US Education

Discussion in 'Opinions, Beliefs, & Points of View' started by Hache, Jul 22, 2011.

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  1. Hache

    Hache Well-Known Member

    I have some questions, possibly an area of debate as well.

    I'm from the UK so I do not know the way education is set up, i'm talking about college/university. For those after 18/19 years old, or whatever age the final stage of education is.

    Because of TV I often hear of a "College fund"

    Is the best education in the US only for the rich? Is it the parents responsibility for their childs education?

    Here in the UK parents play no role in funding their childs education. Those from the poorest backgrounds can go to the best universities in the country if they were good enough in school. To put those universities into perspective 20 of Europe's best 50 universities are in Britain. Everyone here is entitled to a student loan (rich or poor) which does not have to be paid back until you earning over a particular income, and even then they only take 1 or 2% of your wage until you've paid it off. The student is reponsible for their own debt, not the parents at all.

    The amount of programmes I see from the US where there is emphasis on the stress of a college fund is unreal.

    So my question is how big is this elitism? If it exsists at all? I know you have scholarships which I assume bridges part of the gap.
  2. Prinnctopher's Belt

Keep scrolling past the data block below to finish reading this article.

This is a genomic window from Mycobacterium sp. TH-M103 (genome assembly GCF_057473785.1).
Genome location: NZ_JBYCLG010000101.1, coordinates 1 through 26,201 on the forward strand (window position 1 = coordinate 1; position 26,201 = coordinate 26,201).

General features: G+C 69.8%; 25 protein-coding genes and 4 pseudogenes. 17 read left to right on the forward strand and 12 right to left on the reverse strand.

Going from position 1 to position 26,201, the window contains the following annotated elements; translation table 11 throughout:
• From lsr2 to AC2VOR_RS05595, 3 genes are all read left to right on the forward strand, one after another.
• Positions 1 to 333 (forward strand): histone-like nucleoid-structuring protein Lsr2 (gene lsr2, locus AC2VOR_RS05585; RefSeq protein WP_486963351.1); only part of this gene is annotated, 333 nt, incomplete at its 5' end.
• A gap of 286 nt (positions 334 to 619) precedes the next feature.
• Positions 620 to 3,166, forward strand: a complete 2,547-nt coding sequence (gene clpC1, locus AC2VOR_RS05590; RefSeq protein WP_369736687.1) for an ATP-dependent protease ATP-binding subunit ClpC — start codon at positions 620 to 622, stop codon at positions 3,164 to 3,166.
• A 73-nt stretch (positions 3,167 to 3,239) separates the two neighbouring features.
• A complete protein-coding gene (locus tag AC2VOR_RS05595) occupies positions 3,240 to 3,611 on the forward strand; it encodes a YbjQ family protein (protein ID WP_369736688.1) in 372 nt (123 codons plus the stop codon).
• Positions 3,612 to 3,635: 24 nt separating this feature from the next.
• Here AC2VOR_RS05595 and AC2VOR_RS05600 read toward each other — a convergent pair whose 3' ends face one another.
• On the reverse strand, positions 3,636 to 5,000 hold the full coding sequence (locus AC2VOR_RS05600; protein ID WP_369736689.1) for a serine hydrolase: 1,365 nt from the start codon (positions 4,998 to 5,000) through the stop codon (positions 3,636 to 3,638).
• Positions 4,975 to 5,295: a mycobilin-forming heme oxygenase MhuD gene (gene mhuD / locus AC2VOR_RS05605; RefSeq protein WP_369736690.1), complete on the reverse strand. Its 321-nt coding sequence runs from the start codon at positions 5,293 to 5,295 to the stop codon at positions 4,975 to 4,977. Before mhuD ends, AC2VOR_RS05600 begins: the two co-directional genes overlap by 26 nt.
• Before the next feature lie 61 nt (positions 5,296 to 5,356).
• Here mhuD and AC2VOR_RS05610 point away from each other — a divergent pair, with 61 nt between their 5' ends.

Prinnctopher's Belt Antiquities Friend SF Supporter

    Students are often awarded a grant through the federal government called a Pell Grant, which awards up to $5,000 I believe. The federal government also offers different types of student loans: Subsidized (the government pays the interest during school, grace periods and deferments), Unsubsidized (the borrower pays both principle and interest), PLUS (parents borrow the loan in their name for their dependent students in college AND grad school after college, at a slightly higher interest rate), and Consolidation loans which is a loan that bundles all the federal loans together at a capped interest rate.

    Schools offer scholarships and grant awards as well, and private companies and individuals also offer scholarships through essay competitions, for being an ethnic minority, being a single parent, etc which students can apply to receive. Many schools here also have alumni grants, which cover part of the tuition cost for students not on full scholarships, they award to students every year as long as they maintain good academic standing.

    Although tuition is rising at almost every school in the US (there were protests against a recent hike in public universities in California to 50 thousand dollars per year), the amount awarded from the government to needy students has barely increased at all. Attending private school runs up to 60 thousand dollars per year for more expensive schools. Even state schools (public) can have costs up to 25 to 30 thousand dollars per year, and even higher in California.